Hubs – A Community-Level Cannabis Agency

By |Published On: June 23rd, 2020|

Similar to co-operatives, Cannabis Hubs are the core of the commercial pillar of the Full Spectrum Model for the Legal Regulation of Cannabis in South Africa. Hubs are local, decentralized and democratic/horizontal enforcement platforms that take care of quality control, pricing, crop certification, tax collection, anonymous auctions, warehousing, and management of by-products. Hubs implement policies on the ground by offering services required by the regulations.

Hubs are overseen by the Office of the Cannabis OmBUDsman with inputs from the relevant government departments / regulatory authorities. At this stage it is unclear which government departments would oversee what but a good example would be Industrial Cannabis Hubs overseen by the Dept of Agriculture. The Cannabis OmBUDsman would need to work closely with the relevant government departments in order to look after the interests of consumers, cultivators and traders. This creates a triple tier of regulatory oversight that can serve to guard against corruption and the monopolies by large commercial interests.

Hubs are organized in order to provide services to Cannabis operations of the “Commercial Pillar” (standard operations and Kasinomics), but must implement specific and simplified processes for Kasinomics in order to attract the current non-regulated market. Provision for ongoing knowledge sharing within the Hub should also be a significant attraction for industry participants to strive for optimum performance.

All Hubs can service both cultivators and seed-to-sale operations, either buying the crop and paying the growers (with tax/VAT deduction when applicable) for the former, or analyzing and certifying the crop, collecting tax/VAT when applicable, and returning the crop ready for sale, for the latter.

Two types of Hubs should be regulated:

 All Hubs provide six mandatory services:

  • Registering affiliates,

  • Quality control & basic product analysis,

  • Establishing product labeling protocols, traceability and basic, required indications of source/ origin on labels,

  • Basic training & education,

  • Tax/VAT collection,

  • Facilitation of trade between Hubs.

All Hubs can choose to provide optional services, according to their needs:

  • Advanced product analysis

  • Advanced Training

  • Access to special fund if relevant (e.g.: Dagga Autonomous Banking Solution – a concept to consider),

  • Standard packaging,

  • Anonymous Auctions,

  • Warehousing

  • Non-psychoactive waste & by-product recycling

Legacy Hubs may decide to become enforcement platforms for collective rights linked to local traditional knowledge, traditional cultural expressions, and/or specific genetic resources. The potential for Legacy Hubs to add value and protect rights is dependent on various factors within Indigenous Knowledge Systems (IKS) legislation already in place and subject to scrutiny by various sectors within our IKS community.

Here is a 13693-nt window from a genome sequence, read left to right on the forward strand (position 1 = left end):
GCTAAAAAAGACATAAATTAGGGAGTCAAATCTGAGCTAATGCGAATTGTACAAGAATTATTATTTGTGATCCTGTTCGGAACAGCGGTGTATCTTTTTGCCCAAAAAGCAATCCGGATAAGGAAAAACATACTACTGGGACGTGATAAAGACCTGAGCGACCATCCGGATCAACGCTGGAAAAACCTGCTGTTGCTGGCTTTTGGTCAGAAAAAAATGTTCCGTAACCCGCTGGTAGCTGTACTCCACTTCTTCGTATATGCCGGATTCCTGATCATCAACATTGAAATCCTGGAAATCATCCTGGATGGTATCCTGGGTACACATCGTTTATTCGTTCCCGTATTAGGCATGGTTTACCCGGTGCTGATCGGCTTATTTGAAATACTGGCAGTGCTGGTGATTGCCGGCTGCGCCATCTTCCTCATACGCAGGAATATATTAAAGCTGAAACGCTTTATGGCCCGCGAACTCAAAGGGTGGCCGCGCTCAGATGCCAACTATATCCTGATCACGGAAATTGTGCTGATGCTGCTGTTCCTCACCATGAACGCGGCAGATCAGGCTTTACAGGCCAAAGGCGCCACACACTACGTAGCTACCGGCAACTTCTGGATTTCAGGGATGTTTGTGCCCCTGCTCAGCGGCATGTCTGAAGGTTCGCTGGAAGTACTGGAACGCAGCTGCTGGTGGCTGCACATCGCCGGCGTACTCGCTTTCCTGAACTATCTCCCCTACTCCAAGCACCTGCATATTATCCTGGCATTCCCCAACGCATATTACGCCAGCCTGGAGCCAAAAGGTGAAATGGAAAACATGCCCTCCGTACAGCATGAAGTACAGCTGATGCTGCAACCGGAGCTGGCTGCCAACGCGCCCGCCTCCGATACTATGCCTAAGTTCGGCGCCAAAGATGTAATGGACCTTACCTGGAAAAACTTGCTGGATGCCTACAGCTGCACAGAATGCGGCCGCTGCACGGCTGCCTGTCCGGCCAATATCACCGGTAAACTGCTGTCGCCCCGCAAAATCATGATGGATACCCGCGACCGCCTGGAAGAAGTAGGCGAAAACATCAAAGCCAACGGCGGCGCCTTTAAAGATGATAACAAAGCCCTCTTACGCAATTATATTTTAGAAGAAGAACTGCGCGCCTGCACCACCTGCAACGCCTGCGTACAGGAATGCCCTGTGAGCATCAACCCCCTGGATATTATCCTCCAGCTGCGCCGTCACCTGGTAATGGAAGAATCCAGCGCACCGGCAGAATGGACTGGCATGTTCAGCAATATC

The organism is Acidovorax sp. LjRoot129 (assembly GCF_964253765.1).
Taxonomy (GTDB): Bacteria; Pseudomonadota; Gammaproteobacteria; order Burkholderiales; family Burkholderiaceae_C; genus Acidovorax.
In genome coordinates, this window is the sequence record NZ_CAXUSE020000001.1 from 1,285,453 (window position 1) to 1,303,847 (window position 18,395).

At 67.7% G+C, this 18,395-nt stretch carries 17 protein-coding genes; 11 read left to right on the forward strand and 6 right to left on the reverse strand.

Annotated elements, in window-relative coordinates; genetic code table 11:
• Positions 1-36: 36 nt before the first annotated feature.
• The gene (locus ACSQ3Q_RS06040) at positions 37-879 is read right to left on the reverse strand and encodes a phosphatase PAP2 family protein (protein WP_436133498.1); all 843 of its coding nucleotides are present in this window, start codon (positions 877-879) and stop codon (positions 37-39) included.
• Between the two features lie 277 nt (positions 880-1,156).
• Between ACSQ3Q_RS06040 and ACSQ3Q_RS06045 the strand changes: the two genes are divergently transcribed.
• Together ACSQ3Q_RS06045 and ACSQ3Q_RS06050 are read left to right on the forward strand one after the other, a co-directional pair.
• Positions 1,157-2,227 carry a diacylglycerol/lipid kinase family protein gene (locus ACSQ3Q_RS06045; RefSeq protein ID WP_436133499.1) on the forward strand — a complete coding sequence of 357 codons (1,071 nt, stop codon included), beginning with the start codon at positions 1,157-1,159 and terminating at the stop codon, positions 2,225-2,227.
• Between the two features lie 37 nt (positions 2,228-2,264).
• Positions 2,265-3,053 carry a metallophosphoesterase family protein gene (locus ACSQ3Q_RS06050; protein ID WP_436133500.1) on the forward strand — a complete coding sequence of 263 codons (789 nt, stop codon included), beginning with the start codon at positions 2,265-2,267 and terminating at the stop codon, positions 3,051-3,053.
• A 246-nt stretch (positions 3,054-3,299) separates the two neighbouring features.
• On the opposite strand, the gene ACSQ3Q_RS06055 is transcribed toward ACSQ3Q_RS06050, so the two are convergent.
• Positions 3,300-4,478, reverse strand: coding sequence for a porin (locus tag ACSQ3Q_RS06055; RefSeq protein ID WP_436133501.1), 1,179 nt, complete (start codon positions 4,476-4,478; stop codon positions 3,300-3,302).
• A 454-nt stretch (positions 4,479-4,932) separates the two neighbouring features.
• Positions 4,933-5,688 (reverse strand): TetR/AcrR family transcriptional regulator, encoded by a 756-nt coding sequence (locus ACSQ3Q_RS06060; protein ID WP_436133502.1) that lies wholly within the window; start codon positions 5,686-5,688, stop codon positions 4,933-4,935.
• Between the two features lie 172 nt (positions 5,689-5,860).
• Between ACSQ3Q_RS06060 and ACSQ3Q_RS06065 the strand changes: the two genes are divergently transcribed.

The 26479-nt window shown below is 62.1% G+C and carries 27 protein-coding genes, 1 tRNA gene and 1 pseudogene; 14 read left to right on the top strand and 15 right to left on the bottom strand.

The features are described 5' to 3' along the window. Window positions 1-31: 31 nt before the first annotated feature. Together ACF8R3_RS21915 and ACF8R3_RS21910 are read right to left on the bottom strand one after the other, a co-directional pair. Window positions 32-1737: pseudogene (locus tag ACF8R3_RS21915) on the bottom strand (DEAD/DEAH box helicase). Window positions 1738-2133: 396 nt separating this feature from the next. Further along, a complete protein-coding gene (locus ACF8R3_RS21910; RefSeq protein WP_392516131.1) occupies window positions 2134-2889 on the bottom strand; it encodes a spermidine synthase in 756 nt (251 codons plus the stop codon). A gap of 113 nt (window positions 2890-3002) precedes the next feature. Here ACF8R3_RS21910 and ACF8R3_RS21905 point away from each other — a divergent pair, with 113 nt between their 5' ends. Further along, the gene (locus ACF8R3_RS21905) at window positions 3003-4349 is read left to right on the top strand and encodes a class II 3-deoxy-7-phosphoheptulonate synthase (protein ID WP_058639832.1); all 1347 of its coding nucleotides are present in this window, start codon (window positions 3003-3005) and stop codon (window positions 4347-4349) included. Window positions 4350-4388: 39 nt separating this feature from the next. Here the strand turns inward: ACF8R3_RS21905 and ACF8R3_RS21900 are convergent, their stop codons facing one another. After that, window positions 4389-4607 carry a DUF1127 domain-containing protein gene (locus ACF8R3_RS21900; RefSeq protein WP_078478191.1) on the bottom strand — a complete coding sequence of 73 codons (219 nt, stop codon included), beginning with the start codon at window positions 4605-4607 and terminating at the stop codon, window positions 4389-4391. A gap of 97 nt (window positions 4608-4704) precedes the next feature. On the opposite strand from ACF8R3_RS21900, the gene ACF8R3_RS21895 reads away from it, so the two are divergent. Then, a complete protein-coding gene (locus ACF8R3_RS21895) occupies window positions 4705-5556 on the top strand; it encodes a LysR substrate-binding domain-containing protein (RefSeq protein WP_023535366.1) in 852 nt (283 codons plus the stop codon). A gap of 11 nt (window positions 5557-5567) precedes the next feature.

We suggest the following responsibilities for Legacy Hubs: 

 Services provided by Legacy Hubs

  • Register of Collective marks and related IP protections (anti-misleading source)

  • Collective and equitable share benefits from natural and genetic resources (anti-biopiracy & abusive bioprospecting)

  • Collective organization of cultivation (Farmers Cooperative)

  • Community-based restrictions to access

  • Legacy Hubs are organized according to democratic and inclusive participation at the decision-making level. Their Board is representative of all the activities affiliated to the Hub, plus 1 person of authority (to safeguard the ethics of the hub, e.g: legal professional) and 1 administrator.

Registration of new Hubs

A minimum of 5 persons (individual entrepreneurs or companies) would be required to register a new Hub. Individuals or companies that wish to set-up a Hub must register it as a non-profit company, draft up a Hubs business plan, and obtain registration from the Office of the Cannabis OmBUDsman, after which they can start to operate. The only reason for the Office to refuse registration is the failure of the applicant to present a Hub Business Plan that complies with the 6 mandatory services, or the non-registration as a non-profit entity. The OmBUDsman keeps lists and records of all Hubs. It is desirable to the authors of this document that Hubs report to the OmBUDsman but it might be that they report directly to a yet to be established / determined government body.

More detail around the intricacies of the operations of Hubs can be found in the full document of Fields of Green for ALL’s manifesto: Cannabis in South Africa, The People’s Plant. A Full Spectrum Manifesto for Policy Reform.

All comments and suggestions are welcome on our dedicated Manifesto page.

Thank you to our FGA Affiliates who help to make our ongoing content creation possible!

Thank you to our FGA Affiliates who help to make our ongoing content creation possible!


About the Author: Myrtle Clarke

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